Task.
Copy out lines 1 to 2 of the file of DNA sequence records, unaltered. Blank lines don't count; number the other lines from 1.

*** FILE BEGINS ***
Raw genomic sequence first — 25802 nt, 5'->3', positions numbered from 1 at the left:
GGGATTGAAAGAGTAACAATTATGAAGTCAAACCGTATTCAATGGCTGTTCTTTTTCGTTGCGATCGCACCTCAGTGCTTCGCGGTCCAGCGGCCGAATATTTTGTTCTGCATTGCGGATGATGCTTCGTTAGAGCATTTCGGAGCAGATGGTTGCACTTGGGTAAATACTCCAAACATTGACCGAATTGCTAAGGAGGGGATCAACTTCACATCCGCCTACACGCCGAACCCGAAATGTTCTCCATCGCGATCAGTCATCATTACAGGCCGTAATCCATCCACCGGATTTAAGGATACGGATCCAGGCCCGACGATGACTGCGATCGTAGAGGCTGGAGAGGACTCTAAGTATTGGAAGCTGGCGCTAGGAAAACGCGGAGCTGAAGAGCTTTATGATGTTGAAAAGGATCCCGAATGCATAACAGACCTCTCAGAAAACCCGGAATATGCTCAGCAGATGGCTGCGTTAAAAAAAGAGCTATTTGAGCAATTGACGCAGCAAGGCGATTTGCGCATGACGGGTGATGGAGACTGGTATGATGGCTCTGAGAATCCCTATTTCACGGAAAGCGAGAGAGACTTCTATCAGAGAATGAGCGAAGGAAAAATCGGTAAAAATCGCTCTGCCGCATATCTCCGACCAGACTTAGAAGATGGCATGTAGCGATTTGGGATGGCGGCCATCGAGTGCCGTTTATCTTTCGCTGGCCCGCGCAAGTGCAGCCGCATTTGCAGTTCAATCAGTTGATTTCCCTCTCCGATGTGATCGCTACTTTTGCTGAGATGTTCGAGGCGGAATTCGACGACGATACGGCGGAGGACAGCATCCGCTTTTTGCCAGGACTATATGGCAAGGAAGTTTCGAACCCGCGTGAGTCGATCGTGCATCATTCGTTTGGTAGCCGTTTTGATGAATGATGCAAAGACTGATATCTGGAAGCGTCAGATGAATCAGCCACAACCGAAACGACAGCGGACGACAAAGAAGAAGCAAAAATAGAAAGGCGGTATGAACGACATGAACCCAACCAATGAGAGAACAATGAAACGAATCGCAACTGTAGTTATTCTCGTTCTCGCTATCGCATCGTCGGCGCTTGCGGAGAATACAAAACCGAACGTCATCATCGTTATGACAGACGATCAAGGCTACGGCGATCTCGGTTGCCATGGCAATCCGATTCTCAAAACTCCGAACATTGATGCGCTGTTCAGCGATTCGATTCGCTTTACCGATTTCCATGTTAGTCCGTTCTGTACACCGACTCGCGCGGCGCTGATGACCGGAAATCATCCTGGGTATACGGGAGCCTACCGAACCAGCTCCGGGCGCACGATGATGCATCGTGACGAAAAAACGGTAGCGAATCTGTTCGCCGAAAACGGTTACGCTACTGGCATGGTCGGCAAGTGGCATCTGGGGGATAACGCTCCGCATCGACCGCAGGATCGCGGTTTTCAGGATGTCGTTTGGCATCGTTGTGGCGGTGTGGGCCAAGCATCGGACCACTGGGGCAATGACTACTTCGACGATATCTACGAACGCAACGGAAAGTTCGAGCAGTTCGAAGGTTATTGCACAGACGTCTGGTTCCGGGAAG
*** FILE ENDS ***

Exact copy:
Raw genomic sequence first — 25802 nt, 5'->3', positions numbered from 1 at the left:
GGGATTGAAAGAGTAACAATTATGAAGTCAAACCGTATTCAATGGCTGTTCTTTTTCGTTGCGATCGCACCTCAGTGCTTCGCGGTCCAGCGGCCGAATATTTTGTTCTGCATTGCGGATGATGCTTCGTTAGAGCATTTCGGAGCAGATGGTTGCACTTGGGTAAATACTCCAAACATTGACCGAATTGCTAAGGAGGGGATCAACTTCACATCCGCCTACACGCCGAACCCGAAATGTTCTCCATCGCGATCAGTCATCATTACAGGCCGTAATCCATCCACCGGATTTAAGGATACGGATCCAGGCCCGACGATGACTGCGATCGTAGAGGCTGGAGAGGACTCTAAGTATTGGAAGCTGGCGCTAGGAAAACGCGGAGCTGAAGAGCTTTATGATGTTGAAAAGGATCCCGAATGCATAACAGACCTCTCAGAAAACCCGGAATATGCTCAGCAGATGGCTGCGTTAAAAAAAGAGCTATTTGAGCAATTGACGCAGCAAGGCGATTTGCGCATGACGGGTGATGGAGACTGGTATGATGGCTCTGAGAATCCCTATTTCACGGAAAGCGAGAGAGACTTCTATCAGAGAATGAGCGAAGGAAAAATCGGTAAAAATCGCTCTGCCGCATATCTCCGACCAGACTTAGAAGATGGCATGTAGCGATTTGGGATGGCGGCCATCGAGTGCCGTTTATCTTTCGCTGGCCCGCGCAAGTGCAGCCGCATTTGCAGTTCAATCAGTTGATTTCCCTCTCCGATGTGATCGCTACTTTTGCTGAGATGTTCGAGGCGGAATTCGACGACGATACGGCGGAGGACAGCATCCGCTTTTTGCCAGGACTATATGGCAAGGAAGTTTCGAACCCGCGTGAGTCGATCGTGCATCATTCGTTTGGTAGCCGTTTTGATGAATGATGCAAAGACTGATATCTGGAAGCGTCAGATGAATCAGCCACAACCGAAACGACAGCGGACGACAAAGAAGAAGCAAAAATAGAAAGGCGGTATGAACGACATGAACCCAACCAATGAGAGAACAATGAAACGAATCGCAACTGTAGTTATTCTCGTTCTCGCTATCGCATCGTCGGCGCTTGCGGAGAATACAAAACCGAACGTCATCATCGTTATGACAGACGATCAAGGCTACGGCGATCTCGGTTGCCATGGCAATCCGATTCTCAAAACTCCGAACATTGATGCGCTGTTCAGCGATTCGATTCGCTTTACCGATTTCCATGTTAGTCCGTTCTGTACACCGACTCGCGCGGCGCTGATGACCGGAAATCATCCTGGGTATACGGGAGCCTACCGAACCAGCTCCGGGCGCACGATGATGCATCGTGACGAAAAAACGGTAGCGAATCTGTTCGCCGAAAACGGTTACGCTACTGGCATGGTCGGCAAGTGGCATCTGGGGGATAACGCTCCGCATCGACCGCAGGATCGCGGTTTTCAGGATGTCGTTTGGCATCGTTGTGGCGGTGTGGGCCAAGCATCGGACCACTGGGGCAATGACTACTTCGACGATATCTACGAACGCAACGGAAAGTTCGAGCAGTTCGAAGGTTATTGCACAGACGTCTGGTTCCGGGAAG